VMs vs. containers: Which one should you use in 2023?

Most companies and software are moving to using this thing called containers to run their apps. If the metaphor does not make sense to you, don’t worry: I will simplify it for you. We will also see, as we head into 2023, under which circumstances virtual machines are still useful.

What is a Virtual machine?

A virtual machine is a software program that simulates a physical computer. It allows a single physical computer to run multiple operating systems and applications at the same time, in a way that is isolated and secure. This allows multiple applications to be run on the same physical server, which can be more cost-effective than using dedicated servers for each application. Virtual machines can be created and managed using virtualization software, such as VMware or VirtualBox.

How does virtualization work?

Virtualization technology works by creating a software-based layer between the physical hardware of a computer and the operating system and applications that run on it. This layer, known as a hypervisor, is responsible for managing the allocation of hardware resources to the various virtual machines that are running on the physical computer.

The hypervisor acts as a sort of “traffic cop” that manages the flow of data between the virtual machines and the physical hardware. When a virtual machine needs to access the CPU, memory, or storage resources of the physical computer, it sends a request to the hypervisor, which then determines whether the request can be granted based on the availability of the requested resources and the allocation of those resources to other virtual machines.

An example of how hypervisors partition resources between different virtual machines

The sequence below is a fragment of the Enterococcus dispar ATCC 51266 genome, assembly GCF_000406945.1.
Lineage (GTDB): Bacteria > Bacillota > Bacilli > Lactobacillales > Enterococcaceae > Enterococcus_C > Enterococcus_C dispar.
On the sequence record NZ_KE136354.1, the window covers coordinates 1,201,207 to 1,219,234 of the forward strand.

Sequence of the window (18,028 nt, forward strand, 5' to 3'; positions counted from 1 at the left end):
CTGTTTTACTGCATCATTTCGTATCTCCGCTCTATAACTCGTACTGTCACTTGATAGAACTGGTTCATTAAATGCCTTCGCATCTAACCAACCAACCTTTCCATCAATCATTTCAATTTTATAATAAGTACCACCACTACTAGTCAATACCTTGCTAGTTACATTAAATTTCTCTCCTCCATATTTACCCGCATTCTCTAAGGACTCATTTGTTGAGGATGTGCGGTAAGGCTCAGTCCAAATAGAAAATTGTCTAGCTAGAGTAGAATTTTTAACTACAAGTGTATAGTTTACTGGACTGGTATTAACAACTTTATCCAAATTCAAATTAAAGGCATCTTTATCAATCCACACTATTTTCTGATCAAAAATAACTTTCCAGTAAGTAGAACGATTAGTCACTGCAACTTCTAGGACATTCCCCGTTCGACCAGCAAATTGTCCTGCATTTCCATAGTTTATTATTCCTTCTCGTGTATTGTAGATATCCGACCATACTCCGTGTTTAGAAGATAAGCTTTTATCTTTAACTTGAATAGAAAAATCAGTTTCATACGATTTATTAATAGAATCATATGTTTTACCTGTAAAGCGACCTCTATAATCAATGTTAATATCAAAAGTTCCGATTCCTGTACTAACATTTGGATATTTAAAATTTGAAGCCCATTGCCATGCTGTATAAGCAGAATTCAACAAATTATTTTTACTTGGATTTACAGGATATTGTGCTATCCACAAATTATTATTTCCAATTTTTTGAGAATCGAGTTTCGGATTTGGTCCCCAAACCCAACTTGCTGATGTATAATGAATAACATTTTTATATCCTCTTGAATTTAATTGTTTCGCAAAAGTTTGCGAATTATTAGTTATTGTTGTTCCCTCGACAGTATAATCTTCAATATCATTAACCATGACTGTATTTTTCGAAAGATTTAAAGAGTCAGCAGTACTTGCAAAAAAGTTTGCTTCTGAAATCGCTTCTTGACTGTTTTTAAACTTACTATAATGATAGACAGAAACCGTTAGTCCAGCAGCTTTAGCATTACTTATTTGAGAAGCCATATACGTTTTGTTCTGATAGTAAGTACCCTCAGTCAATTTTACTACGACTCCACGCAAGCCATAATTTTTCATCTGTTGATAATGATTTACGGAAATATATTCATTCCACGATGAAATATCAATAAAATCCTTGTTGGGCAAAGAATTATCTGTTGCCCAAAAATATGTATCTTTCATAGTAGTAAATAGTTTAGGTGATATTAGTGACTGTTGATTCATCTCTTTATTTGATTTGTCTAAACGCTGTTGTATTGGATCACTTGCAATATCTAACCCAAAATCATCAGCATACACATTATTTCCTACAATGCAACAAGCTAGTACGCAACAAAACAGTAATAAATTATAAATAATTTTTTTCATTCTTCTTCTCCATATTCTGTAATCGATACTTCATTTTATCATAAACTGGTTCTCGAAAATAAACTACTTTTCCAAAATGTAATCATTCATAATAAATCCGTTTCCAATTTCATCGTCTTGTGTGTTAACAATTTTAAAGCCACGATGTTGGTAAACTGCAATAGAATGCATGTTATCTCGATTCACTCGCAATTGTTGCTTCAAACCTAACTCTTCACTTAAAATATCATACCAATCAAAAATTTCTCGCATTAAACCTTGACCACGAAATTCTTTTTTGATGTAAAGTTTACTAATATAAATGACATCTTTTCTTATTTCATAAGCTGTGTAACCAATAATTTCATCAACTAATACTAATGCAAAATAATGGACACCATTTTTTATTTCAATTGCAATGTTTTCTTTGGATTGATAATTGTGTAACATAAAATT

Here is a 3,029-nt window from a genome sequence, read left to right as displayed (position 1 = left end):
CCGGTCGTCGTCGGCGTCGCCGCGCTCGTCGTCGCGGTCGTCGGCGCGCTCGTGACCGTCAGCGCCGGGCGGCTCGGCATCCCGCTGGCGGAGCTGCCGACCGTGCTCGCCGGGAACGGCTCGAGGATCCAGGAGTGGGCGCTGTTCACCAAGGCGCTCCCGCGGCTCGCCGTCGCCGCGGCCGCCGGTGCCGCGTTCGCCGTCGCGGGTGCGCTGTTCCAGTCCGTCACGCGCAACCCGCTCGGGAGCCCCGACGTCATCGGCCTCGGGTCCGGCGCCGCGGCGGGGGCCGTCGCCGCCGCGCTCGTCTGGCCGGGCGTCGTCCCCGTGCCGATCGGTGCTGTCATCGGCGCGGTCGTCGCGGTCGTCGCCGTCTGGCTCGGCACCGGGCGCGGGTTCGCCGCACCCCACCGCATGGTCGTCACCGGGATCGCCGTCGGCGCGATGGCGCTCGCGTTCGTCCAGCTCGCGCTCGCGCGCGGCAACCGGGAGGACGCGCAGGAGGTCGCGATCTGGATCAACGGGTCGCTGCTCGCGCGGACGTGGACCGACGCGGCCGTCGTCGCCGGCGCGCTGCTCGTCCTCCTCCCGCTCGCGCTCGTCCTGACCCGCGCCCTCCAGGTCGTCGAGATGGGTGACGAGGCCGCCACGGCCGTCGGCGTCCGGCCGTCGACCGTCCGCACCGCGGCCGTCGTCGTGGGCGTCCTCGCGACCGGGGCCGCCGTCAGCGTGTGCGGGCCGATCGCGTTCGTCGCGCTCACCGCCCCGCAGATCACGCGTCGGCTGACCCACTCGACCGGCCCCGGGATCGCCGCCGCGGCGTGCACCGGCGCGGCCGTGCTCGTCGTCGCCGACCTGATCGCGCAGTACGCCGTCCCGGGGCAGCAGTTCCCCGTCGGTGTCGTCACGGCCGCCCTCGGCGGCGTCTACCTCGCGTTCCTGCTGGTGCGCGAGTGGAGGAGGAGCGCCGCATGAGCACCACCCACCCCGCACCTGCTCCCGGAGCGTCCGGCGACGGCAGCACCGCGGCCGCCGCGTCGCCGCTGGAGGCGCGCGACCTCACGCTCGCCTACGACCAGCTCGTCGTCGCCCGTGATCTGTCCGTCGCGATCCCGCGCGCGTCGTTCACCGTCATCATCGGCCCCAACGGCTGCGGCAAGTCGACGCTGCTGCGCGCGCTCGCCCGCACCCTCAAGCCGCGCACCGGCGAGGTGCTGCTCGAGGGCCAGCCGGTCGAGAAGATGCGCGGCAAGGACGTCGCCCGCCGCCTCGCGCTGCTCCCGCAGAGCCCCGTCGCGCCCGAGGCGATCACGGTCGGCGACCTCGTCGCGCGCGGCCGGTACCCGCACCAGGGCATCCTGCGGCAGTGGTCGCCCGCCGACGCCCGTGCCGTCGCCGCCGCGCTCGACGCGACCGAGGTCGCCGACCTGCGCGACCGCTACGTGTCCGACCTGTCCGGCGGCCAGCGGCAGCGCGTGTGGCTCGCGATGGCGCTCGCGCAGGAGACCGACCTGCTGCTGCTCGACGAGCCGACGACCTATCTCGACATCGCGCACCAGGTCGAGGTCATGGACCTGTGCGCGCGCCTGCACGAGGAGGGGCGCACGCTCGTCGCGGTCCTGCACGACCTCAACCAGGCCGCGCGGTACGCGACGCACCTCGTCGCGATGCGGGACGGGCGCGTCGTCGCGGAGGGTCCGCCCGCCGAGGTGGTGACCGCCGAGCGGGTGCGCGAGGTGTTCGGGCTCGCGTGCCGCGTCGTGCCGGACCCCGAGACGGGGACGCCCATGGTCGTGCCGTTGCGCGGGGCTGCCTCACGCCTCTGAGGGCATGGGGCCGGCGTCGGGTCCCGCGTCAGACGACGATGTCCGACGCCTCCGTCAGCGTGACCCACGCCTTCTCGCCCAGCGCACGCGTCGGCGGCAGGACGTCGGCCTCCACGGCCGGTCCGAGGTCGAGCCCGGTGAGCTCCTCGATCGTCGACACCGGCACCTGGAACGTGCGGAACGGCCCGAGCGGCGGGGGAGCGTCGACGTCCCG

The hypervisor also provides each virtual machine with its own virtualized hardware, such as virtual CPUs, virtual memory, and virtual storage devices. This allows the virtual machines to run their own operating systems and applications as if they were running on a physical computer, without being aware of the presence of the other virtual machines on the same physical hardware.

In addition to managing the allocation of hardware resources, the hypervisor also provides other services to the virtual machines, such as virtual networking, virtual input/output devices, and the ability to migrate virtual machines between physical hosts. These services enable the virtual machines to operate in a flexible and scalable manner, allowing them to be easily moved and resized to meet the changing needs of the applications that run on them.

History of virtual machines

The concept of a virtual machine can be traced back to the 1960s, when IBM developed the concept of a “logical machine” that could be used to simulate the behavior of a physical computer. This idea was later refined and expanded by other researchers and companies, leading to the development of the first virtual machine programs.

IBM developed the concept of a logical machine as a way to simulate the behavior of a physical computer in order to test and debug software. This allowed programmers to run and test their code in a controlled environment without having to use a physical computer, which was expensive and time-consuming. By creating a simulated environment, IBM was able to improve the efficiency and reliability of its software development process.

People suddenly stopped developing the idea of virtualization in the 80’s and 90’s, when cheap UNIX/Linux servers began to flood the market.

Then, in the 1990s, VMware offered the first virtualization solutions for personal computers. They laid the groundwork for the widespread adoption of virtual machine technology in the 2000’s. But virtual machines had their drawbacks:

  • They set the trend for companies to buy excessively large hosts for running the hypervisor, under-utilizing most of the resources. It is particularly a problem during the holiday season when there is extremely high demand.
  • Consequentially, a lot of money is spent on resource capacity that is never used. On the other side of the coin, it is difficult to prvision a newer, more powerful server.
  • Increased learning curve as IT personnel now have to learn about hypervisors
  • Increased costs in disaster recovery and downtime since all user data is on a single piece of hardware.

Sooner or later, though, they had to grapple with a newer, more efficient technology that solved most of these problems.

Enter containers